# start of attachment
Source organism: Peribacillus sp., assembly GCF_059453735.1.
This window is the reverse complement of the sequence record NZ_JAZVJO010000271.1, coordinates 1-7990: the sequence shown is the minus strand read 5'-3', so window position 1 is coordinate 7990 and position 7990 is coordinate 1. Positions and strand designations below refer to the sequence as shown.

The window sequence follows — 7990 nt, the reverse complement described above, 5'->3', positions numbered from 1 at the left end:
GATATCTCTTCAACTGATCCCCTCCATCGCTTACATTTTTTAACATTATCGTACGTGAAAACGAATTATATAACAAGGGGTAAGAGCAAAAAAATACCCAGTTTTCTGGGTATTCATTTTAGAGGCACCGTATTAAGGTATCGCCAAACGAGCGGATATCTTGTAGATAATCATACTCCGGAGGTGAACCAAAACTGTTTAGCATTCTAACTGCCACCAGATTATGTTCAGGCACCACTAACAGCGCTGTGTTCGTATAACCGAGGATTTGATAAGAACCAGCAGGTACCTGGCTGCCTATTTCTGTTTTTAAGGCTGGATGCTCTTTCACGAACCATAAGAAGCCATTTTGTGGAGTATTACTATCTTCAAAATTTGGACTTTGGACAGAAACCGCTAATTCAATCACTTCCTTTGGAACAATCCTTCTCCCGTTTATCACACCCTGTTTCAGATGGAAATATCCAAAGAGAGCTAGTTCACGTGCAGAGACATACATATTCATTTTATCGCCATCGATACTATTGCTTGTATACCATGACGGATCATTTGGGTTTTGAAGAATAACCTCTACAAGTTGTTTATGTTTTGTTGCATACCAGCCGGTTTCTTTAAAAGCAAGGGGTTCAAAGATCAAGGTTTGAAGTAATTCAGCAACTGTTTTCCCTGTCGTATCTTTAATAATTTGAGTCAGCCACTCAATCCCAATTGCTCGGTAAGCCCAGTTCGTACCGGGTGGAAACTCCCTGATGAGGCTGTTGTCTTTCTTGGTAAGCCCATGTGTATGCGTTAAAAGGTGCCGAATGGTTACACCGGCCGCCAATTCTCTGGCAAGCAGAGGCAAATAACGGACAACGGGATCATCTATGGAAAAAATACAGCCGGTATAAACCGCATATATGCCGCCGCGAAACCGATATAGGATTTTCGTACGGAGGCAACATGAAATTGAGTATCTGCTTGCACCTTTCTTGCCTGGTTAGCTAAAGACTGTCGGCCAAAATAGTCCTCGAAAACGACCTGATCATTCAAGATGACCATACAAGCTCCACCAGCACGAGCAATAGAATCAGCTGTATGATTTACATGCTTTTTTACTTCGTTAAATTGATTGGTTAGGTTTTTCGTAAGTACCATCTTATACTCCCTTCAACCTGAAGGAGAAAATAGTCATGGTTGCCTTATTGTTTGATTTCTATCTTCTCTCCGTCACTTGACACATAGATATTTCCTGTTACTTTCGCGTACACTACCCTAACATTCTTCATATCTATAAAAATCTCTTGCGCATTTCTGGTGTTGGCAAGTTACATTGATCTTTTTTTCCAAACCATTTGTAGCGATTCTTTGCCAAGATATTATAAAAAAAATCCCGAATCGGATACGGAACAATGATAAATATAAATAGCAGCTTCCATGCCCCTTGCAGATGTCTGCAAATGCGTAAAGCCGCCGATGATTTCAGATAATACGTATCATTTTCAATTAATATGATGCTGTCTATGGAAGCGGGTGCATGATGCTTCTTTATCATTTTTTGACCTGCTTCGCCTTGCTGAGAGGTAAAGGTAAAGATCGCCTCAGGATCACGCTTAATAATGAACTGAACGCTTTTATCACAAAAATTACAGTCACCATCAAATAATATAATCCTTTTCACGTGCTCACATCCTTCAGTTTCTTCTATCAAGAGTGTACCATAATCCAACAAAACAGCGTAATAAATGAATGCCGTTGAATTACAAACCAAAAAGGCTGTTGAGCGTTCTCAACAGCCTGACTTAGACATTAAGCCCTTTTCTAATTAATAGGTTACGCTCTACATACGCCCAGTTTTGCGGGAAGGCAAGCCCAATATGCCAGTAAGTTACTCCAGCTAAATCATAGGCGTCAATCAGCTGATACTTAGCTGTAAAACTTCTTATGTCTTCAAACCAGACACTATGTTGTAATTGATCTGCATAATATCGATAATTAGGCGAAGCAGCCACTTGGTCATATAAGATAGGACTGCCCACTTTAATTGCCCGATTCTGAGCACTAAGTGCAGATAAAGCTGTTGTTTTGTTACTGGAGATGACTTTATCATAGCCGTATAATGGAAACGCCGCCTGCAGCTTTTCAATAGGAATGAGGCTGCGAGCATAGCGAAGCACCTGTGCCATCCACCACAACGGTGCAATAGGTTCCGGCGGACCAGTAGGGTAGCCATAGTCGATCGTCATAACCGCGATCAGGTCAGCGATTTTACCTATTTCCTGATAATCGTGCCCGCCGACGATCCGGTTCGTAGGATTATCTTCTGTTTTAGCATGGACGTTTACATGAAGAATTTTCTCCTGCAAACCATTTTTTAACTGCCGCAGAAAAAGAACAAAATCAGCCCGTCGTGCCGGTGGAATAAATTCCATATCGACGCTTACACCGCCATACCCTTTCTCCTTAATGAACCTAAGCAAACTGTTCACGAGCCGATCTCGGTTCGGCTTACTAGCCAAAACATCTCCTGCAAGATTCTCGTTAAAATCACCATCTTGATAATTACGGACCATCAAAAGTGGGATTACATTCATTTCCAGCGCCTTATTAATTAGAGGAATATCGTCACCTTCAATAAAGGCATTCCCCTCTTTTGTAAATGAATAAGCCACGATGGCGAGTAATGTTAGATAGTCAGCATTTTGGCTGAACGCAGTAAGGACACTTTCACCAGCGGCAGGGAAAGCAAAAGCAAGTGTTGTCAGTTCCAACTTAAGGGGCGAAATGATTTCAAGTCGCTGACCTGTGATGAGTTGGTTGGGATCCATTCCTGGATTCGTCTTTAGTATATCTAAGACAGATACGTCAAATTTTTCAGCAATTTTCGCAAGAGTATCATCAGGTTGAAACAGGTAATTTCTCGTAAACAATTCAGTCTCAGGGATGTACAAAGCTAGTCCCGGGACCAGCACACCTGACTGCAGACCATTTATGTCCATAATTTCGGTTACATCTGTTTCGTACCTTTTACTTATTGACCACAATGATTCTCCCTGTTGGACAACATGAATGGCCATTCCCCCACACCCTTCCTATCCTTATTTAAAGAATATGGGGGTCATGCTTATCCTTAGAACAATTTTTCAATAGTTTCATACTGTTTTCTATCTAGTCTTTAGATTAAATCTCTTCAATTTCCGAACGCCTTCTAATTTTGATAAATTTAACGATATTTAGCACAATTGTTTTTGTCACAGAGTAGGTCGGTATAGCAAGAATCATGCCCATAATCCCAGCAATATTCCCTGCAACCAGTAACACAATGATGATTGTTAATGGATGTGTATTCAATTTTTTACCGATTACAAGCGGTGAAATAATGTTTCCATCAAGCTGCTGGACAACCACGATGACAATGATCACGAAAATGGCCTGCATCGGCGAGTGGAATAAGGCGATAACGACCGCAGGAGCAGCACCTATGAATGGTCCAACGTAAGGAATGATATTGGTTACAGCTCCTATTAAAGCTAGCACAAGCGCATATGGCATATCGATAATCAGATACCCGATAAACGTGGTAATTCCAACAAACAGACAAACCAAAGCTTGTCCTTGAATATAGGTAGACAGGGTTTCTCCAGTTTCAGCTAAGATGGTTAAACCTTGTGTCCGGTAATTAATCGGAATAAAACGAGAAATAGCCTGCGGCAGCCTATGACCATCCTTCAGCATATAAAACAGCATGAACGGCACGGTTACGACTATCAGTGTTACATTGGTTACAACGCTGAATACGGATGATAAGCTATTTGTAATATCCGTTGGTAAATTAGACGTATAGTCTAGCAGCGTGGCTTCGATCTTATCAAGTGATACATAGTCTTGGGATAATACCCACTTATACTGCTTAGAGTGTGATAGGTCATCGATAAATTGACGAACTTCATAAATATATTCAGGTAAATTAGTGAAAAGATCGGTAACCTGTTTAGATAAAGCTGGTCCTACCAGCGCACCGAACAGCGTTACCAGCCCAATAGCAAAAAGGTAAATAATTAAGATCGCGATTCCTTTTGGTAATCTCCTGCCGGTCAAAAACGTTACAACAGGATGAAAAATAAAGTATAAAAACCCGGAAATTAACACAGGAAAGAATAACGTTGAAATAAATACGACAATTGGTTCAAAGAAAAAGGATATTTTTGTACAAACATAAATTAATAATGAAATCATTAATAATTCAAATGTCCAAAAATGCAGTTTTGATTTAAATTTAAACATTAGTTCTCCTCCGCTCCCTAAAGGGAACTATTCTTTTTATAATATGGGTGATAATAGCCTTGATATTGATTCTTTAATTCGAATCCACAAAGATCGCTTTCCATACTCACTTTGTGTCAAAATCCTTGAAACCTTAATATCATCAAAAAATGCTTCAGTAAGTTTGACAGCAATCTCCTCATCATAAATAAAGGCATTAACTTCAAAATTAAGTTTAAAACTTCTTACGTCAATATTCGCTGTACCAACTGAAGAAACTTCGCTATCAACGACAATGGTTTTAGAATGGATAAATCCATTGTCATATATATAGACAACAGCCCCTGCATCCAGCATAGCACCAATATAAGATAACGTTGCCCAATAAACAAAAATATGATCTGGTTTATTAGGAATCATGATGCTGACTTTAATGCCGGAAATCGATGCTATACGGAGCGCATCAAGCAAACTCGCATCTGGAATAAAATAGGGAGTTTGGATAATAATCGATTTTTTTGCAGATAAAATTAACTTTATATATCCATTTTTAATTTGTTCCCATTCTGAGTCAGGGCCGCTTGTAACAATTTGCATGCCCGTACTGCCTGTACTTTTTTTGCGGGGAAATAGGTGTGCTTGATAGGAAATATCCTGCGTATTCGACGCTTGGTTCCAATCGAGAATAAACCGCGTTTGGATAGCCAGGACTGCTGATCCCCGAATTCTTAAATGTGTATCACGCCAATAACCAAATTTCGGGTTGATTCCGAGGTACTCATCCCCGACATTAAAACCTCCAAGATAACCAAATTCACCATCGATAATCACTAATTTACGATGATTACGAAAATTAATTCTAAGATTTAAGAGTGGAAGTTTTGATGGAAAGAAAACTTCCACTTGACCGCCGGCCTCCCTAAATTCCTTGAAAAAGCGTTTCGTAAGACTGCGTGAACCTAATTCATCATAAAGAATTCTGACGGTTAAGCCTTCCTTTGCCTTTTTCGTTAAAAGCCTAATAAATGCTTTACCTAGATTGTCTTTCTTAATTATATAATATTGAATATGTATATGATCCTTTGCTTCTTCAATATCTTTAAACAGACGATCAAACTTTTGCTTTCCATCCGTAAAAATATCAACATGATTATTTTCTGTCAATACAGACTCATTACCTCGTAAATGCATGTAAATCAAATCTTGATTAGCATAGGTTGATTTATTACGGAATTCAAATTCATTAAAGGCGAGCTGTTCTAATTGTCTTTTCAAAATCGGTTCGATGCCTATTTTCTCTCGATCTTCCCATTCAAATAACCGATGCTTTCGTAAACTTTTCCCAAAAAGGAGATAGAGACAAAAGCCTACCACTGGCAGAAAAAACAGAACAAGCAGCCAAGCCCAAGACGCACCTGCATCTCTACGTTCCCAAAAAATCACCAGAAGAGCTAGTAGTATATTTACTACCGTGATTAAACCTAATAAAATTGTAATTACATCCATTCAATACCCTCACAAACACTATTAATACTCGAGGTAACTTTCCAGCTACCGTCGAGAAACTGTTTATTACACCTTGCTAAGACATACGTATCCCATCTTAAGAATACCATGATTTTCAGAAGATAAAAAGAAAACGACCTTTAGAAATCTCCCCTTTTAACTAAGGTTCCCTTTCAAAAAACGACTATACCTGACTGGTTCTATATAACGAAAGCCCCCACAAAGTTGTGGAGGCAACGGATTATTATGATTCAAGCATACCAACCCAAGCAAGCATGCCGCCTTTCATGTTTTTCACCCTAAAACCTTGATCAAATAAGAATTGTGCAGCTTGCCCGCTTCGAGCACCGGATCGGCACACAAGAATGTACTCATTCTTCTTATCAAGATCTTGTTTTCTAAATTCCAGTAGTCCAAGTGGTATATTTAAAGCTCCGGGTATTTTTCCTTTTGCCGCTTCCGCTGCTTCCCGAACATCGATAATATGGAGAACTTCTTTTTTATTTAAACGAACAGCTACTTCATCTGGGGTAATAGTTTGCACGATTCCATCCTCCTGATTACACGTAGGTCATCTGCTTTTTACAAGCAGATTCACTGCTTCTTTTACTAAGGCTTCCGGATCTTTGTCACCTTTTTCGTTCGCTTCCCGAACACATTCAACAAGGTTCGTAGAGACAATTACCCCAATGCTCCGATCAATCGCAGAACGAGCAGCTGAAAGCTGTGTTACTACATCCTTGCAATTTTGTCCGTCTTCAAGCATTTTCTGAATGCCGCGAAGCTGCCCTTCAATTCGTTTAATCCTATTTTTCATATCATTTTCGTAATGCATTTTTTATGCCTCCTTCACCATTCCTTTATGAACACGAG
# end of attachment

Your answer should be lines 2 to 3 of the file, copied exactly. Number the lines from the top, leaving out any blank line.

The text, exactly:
This window is the reverse complement of the sequence record NZ_JAZVJO010000271.1, coordinates 1-7990: the sequence shown is the minus strand read 5'-3', so window position 1 is coordinate 7990 and position 7990 is coordinate 1. Positions and strand designations below refer to the sequence as shown.

The window sequence follows — 7990 nt, the reverse complement described above, 5'->3', positions numbered from 1 at the left end: